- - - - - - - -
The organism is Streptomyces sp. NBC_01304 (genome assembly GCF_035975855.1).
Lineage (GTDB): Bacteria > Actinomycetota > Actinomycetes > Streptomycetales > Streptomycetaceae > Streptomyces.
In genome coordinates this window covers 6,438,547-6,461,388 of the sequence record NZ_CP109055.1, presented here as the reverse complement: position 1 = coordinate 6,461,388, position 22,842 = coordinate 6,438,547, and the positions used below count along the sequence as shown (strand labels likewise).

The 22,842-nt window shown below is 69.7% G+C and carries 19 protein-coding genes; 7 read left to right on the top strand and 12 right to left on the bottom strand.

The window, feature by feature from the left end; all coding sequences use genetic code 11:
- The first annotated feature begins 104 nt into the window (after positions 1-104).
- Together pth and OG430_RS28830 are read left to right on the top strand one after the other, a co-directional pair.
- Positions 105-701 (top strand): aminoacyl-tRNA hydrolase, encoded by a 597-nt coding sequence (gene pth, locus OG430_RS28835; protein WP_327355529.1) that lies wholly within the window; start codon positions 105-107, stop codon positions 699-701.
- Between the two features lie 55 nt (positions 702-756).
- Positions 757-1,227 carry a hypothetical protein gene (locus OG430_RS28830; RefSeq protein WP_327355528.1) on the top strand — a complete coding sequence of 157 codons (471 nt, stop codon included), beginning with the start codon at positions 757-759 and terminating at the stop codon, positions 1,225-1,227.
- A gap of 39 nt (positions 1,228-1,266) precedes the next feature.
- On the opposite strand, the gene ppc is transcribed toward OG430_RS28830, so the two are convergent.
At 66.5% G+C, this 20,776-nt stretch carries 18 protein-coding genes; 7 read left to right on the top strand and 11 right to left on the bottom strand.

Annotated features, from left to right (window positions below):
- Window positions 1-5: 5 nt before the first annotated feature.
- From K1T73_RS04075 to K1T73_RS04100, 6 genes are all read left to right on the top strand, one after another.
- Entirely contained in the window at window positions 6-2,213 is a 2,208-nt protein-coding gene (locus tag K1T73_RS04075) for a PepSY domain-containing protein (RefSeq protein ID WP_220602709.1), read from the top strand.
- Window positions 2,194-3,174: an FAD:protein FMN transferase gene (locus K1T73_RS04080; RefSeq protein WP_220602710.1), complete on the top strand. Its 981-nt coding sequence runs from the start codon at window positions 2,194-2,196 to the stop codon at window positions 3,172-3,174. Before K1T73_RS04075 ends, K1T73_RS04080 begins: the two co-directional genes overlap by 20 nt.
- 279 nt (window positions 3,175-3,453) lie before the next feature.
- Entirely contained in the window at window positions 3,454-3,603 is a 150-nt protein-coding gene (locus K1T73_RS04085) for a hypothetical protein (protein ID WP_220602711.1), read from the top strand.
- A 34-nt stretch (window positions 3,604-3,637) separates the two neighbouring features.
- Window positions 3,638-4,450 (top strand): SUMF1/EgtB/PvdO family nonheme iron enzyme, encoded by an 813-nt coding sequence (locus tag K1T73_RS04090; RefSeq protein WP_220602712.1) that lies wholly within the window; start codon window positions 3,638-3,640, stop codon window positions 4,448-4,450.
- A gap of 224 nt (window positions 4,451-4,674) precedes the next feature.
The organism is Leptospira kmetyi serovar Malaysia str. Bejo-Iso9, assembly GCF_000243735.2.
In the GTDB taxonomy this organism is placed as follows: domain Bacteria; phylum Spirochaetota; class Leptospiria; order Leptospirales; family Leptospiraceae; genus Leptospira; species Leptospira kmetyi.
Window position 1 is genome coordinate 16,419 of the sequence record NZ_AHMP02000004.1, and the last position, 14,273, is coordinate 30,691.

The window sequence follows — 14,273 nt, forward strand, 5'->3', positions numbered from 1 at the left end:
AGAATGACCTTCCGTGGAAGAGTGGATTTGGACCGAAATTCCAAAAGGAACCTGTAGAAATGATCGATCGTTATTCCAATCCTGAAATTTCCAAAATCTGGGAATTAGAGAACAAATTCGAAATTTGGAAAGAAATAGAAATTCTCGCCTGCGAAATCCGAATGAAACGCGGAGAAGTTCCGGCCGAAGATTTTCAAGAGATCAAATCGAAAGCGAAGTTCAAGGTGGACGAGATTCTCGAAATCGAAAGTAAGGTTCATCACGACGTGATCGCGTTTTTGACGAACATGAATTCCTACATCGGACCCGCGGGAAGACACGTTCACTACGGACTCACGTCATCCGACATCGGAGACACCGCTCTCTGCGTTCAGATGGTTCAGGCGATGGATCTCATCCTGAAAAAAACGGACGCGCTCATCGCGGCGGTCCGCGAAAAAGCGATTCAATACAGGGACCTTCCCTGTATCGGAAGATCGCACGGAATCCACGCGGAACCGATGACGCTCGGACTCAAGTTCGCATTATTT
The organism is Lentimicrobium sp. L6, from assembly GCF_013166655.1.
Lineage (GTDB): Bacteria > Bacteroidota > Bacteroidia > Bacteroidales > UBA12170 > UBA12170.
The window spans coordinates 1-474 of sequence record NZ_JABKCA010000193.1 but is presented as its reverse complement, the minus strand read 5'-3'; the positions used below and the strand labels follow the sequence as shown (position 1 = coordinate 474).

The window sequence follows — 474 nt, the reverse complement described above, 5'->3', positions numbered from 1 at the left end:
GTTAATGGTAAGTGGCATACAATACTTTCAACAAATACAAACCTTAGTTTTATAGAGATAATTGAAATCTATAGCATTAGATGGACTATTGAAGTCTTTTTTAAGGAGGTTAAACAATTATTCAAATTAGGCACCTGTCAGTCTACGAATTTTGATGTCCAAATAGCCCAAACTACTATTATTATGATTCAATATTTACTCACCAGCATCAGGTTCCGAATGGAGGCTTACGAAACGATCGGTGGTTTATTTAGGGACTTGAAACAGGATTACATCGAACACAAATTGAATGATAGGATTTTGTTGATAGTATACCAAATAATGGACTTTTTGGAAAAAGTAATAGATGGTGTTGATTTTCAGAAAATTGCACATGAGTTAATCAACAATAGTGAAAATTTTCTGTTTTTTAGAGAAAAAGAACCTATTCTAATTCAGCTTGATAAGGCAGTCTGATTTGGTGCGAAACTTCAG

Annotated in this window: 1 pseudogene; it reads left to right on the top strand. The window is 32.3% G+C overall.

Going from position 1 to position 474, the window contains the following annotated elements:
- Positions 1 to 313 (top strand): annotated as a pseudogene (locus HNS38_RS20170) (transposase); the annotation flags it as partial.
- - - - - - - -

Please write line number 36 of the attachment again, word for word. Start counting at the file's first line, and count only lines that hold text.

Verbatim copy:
- Positions 1 to 313 (top strand): annotated as a pseudogene (locus HNS38_RS20170) (transposase); the annotation flags it as partial.